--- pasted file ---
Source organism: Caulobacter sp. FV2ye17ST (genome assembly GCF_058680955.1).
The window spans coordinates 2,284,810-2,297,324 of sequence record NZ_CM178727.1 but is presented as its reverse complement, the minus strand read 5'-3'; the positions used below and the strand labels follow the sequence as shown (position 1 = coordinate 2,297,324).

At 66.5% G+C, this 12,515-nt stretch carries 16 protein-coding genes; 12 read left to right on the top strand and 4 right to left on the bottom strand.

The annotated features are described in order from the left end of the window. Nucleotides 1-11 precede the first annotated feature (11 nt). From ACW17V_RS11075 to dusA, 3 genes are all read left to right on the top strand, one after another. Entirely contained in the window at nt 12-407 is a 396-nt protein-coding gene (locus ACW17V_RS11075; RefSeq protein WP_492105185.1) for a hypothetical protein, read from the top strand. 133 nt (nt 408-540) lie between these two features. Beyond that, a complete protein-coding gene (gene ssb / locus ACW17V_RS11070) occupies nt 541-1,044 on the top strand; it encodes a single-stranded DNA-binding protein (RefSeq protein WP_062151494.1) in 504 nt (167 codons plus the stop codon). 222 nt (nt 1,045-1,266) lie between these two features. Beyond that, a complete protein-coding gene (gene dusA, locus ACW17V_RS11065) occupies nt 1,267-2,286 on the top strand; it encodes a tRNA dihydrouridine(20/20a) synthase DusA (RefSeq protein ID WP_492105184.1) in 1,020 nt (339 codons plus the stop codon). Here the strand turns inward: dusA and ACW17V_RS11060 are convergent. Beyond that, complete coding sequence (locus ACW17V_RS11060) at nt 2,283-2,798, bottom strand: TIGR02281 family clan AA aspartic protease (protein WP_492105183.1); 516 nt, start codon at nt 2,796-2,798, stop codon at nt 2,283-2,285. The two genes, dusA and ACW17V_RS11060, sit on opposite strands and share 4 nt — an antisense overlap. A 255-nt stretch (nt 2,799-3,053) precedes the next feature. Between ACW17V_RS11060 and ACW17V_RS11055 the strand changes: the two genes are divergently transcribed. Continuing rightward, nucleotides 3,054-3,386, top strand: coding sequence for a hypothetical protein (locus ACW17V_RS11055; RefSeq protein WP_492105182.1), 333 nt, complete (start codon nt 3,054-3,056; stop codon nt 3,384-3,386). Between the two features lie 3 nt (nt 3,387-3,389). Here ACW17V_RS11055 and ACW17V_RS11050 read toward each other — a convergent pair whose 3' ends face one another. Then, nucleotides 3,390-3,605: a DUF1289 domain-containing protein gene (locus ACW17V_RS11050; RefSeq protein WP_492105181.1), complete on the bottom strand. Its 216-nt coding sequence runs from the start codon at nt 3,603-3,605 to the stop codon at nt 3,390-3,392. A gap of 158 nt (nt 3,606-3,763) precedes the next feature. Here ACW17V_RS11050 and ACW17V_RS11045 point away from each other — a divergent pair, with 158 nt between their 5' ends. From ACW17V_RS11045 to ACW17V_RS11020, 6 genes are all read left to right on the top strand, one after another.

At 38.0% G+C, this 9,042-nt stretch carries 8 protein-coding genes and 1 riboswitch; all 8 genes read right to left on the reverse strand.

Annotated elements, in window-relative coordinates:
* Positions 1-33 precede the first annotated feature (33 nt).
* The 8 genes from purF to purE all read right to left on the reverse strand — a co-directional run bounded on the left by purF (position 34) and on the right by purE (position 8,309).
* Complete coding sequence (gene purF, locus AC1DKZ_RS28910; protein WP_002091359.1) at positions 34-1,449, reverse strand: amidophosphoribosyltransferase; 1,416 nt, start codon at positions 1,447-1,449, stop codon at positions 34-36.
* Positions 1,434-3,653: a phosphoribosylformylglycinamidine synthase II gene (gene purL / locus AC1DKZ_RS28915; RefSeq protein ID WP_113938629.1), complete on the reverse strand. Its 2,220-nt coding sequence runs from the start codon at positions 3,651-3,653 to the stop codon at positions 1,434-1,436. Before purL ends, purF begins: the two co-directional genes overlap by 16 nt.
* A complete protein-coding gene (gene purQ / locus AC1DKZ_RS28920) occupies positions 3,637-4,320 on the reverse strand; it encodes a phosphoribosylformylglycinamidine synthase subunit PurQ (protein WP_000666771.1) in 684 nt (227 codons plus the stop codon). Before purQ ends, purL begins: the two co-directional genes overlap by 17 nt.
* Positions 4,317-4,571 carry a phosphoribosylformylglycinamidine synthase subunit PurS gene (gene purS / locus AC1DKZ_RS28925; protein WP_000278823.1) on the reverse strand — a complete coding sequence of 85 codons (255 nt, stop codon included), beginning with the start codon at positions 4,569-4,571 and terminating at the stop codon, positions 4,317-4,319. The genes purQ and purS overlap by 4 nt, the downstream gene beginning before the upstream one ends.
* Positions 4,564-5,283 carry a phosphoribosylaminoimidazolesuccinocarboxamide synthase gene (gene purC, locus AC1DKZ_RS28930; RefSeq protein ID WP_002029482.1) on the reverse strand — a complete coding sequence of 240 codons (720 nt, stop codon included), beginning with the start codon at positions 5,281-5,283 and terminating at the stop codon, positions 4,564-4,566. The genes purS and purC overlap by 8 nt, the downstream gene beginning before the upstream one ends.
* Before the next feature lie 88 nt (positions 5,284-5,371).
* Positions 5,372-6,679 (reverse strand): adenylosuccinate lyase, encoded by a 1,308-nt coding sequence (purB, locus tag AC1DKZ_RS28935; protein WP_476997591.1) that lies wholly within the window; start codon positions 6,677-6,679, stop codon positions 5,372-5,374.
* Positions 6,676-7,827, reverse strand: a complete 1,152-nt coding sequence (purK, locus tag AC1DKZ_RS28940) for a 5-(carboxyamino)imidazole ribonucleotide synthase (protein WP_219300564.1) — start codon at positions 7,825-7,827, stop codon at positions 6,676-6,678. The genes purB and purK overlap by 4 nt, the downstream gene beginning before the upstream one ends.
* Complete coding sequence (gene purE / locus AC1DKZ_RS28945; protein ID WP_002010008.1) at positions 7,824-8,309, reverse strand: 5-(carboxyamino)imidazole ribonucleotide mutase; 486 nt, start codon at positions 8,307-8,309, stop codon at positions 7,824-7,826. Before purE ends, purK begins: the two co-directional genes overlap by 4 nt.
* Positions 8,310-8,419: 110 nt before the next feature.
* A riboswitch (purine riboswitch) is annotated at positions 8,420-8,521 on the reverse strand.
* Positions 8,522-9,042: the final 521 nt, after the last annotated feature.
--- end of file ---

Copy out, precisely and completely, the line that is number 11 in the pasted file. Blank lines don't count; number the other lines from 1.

* A complete protein-coding gene (gene purQ / locus AC1DKZ_RS28920) occupies positions 3,637-4,320 on the reverse strand; it encodes a phosphoribosylformylglycinamidine synthase subunit PurQ (protein WP_000666771.1) in 684 nt (227 codons plus the stop codon). Before purQ ends, purL begins: the two co-directional genes overlap by 17 nt.